CAP Celebrates 50th Birthday

ANALYSIS - This year, the Common Agricultural Policy celebrates its 50th birthday.
calendar icon 24 January 2012
clock icon 2 minute read

Often maligned, the CAP has been the cornerstone of the European Union throughout its life, cementing first the six member nations together and now the 27.

Over its history, the CAP has changed, developed and been reformed and it is undergoing yet another metamorphosis with reforms changing it from a tool that subsidises production to one that offers less trade distorting grants and concessions and is concentrating on environmental practices on the farm.

The greening of the CAP is becoming as contentious as the development of the original production subsidy based policy that was designed to boost the amount of food being grown and reared on farms across Europe.

The latest CAP reform negotiations aimed to strengthen the economic and ecological competitiveness of the agricultural sector, to promote innovation, to combat climate change and to support employment and growth in rural area.

The CAP remains the only EU policy where there is a common EU framework and the majority of public spending in all Member States comes from the EU budget, rather than from national or regional budgets.

Figures show that the CAP has helped see a steady increase in economic value, in productivity, and in trade, while also allowing the share of household spending on food to be halved.

As the European Community has grown, the CAP has become pivotal for a growing number of farmers. In 1962 it was designed for a farming population of 6.5 million. Now there are 13.7 million farmers in the EU and the amount of farm land has grown from 96 million hectares to 172 million hectares.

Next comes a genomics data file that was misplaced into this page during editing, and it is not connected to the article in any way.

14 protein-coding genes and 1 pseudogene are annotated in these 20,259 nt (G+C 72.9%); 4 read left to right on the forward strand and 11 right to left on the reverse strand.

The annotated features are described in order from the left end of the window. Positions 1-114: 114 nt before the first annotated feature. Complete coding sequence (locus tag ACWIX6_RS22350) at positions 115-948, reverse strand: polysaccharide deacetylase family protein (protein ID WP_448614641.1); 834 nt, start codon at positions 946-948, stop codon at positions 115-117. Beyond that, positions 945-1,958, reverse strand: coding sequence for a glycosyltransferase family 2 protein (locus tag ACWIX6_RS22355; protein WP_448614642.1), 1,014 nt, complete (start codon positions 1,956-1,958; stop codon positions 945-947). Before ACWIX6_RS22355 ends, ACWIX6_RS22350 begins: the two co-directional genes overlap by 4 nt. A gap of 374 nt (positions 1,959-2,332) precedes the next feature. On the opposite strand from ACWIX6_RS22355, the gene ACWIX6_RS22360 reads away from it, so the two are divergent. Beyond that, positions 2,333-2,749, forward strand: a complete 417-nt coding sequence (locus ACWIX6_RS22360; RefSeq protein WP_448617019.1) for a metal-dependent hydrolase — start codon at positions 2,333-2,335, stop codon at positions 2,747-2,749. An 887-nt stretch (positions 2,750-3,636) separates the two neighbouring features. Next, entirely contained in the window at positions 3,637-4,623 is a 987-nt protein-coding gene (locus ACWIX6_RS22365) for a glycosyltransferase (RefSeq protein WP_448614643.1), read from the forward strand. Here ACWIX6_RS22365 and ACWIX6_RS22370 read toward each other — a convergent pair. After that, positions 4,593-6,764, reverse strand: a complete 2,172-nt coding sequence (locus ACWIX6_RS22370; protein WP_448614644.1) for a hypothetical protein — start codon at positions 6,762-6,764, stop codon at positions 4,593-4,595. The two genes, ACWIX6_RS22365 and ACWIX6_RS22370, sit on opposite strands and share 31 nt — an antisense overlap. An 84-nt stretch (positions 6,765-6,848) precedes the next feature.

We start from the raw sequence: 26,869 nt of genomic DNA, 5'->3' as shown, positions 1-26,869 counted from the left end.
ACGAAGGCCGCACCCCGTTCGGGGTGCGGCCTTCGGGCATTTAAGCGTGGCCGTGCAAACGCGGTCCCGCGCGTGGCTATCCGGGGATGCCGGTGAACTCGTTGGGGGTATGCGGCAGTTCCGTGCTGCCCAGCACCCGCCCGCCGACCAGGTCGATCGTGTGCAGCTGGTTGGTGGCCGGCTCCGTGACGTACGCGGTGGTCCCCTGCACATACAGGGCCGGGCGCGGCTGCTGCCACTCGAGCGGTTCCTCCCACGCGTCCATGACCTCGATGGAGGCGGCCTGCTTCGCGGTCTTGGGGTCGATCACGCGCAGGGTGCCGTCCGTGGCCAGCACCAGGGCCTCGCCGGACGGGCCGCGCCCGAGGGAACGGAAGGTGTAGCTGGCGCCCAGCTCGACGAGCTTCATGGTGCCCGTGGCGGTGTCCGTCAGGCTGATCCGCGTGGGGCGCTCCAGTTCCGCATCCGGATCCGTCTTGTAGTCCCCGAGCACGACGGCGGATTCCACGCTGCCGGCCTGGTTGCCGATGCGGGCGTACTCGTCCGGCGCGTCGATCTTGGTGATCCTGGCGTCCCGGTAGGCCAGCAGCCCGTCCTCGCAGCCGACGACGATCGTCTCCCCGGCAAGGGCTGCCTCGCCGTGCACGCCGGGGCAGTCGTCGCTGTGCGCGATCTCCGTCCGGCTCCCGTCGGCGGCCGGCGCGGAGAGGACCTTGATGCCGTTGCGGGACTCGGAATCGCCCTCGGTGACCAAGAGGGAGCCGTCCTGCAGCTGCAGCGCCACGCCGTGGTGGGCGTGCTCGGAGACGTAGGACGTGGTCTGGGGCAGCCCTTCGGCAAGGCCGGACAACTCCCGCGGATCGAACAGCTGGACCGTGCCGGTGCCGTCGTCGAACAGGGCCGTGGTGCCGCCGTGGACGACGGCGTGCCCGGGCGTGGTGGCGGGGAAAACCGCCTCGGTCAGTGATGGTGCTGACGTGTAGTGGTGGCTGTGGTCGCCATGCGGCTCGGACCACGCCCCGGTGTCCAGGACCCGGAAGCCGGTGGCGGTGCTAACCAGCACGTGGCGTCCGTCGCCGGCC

The value of agricultural production has risen enormously from €20 billion to €350 billion.

One of the major acts of the CAP was the introduction of milk quotas in 1984 to align milk production needs. New reforms on pricing are still a hot topic, but over the 50 years of the CAP milk productivity of dairy cattle has more than doubled from 3000kg per cow per year to 6500kg.

In the cereal sector wheat yield has trebled from two tonnes per hectare to six tonnes.

Both agricultural imports and exports have increased inordinately with exports up from €3 billion to €90 billion and imports up from €6 billion to €80 billion. In real terms the value of agricultural trade has risen 17 fold from €10 billion to €170 billion.

However, while trade and food values have risen to extreme, the amount the EU is spending on food is decreasing when seen in terms of a percentage of income.

In the 50 years of its existence, household spending on food has fallen from 30 per cent of income to 16 per cent.

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